WASHINGTON - The House Banking Committee is expected to approve legislation this year that would create low-cost transaction accounts for the working poor, but odds are slim it will be enacted.

The bill, which would authorize a pilot program for President Clinton's so-called First Accounts initiative, earmarks $30 million to be divided among four uses:

  • Financial incentives for institutions that provide the inexpensive accounts.
  • Programs to increase financial literacy.
  • Expansion of ATM access in underserved areas.
  • And research on the financial services needs of the poor.

Previous legislative efforts to create "lifeline" and "basic banking" accounts have met strong opposition in Congress because they would have required banks to offer low-cost accounts that conform to a specific formula. The bill now before the committee would make providing such accounts voluntary, which supporters say makes it more attractive.House Banking Chairman Jim Leach, a co-sponsor of the legislation, said he expects to schedule a committee vote on the bill this session, and believes it will receive bipartisan support. "I think this is a consensus bill, because it uses incentives rather than a mandate approach," he said. "This taps into the real American problem of the unbanked, and into another issue that many American bankers are concerned about: financial literacy."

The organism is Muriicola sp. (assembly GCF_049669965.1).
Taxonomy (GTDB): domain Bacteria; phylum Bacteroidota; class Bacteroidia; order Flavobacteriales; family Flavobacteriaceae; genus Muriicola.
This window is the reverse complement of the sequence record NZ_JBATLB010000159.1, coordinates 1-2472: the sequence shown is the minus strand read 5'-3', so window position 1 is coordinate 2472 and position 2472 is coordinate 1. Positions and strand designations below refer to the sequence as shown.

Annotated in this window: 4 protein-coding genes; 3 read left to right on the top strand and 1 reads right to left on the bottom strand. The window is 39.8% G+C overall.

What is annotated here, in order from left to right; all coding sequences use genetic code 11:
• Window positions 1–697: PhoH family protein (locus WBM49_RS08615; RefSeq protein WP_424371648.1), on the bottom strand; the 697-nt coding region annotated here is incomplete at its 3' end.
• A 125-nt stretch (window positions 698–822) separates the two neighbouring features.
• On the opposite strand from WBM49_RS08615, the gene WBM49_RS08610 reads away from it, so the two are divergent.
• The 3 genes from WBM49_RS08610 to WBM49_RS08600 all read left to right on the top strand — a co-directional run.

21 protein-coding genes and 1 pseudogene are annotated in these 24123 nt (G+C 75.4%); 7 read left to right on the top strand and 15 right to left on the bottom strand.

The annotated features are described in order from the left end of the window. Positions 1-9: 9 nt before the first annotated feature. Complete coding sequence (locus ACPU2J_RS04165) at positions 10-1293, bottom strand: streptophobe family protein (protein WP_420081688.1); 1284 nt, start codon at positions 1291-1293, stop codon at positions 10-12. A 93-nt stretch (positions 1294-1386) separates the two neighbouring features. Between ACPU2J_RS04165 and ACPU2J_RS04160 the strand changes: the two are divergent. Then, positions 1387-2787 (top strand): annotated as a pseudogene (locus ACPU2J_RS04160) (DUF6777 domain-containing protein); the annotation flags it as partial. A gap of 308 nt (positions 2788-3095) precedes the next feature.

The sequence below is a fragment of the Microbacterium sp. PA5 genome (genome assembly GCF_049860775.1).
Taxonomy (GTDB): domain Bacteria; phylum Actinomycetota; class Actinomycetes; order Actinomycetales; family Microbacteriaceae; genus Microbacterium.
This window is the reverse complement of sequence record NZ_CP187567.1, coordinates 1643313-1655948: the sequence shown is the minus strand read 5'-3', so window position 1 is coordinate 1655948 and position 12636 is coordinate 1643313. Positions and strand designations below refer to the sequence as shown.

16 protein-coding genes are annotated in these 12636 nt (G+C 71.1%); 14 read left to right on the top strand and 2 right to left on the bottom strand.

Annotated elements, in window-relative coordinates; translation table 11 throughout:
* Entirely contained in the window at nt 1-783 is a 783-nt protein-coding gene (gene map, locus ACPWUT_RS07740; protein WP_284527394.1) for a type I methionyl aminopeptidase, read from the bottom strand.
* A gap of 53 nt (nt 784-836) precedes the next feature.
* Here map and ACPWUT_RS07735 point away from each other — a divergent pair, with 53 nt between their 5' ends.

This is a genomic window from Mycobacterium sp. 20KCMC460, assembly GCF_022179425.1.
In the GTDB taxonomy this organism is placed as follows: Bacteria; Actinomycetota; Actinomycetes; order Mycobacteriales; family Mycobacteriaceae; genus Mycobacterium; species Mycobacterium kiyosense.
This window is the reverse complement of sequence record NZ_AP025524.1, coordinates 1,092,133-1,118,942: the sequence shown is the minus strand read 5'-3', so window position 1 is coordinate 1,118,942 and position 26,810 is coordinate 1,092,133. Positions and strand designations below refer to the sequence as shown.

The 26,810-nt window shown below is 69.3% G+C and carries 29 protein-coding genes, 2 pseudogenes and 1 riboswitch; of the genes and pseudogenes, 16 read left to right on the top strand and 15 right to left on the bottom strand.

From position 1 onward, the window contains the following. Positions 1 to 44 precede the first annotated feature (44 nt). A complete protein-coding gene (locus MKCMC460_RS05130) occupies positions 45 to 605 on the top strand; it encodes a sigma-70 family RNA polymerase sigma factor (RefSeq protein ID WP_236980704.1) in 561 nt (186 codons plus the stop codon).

But the chances are "bleak" that a companion bill introduced in the Senate by Maryland Democrat Paul Sarbanes will get a hearing in Senate Banking, a committee spokeswoman said Tuesday. "We would have to see a lot [more] evidence that there is a significant problem of people being unable to find or access accounts or financial institutions," she said.

During Tuesday's hearing, that question of need got a lot of attention.

Testifying for the American Bankers Association, Daniel L. Krieger, president and chief executive officer of First National Bank in Ames, Iowa, said that 93% of banks with over $1 billion of assets already offer "basic, no-frills" checking accounts. While there are millions of unbanked individuals in the United States, he said, "The availability or cost of accounts are not the primary reasons."

Speaking on behalf of Independent Community Bankers of America, Joseph S. Bracewell, chairman and chief executive officer of Century National Bank in Washington, opposed the legislation. A law that starts out by giving incentives for certain behavior, he argued, could easily turn into an order requiring it.

"This is a case of letting the camel's nose under the tent," Mr. Bracewell said. He referred specifically to a passage in the law that gives the Treasury Secretary the power to mandate the provision of certain services that he deems necessary. That is "a very broad and potentially dangerous grant of authority," he warned.

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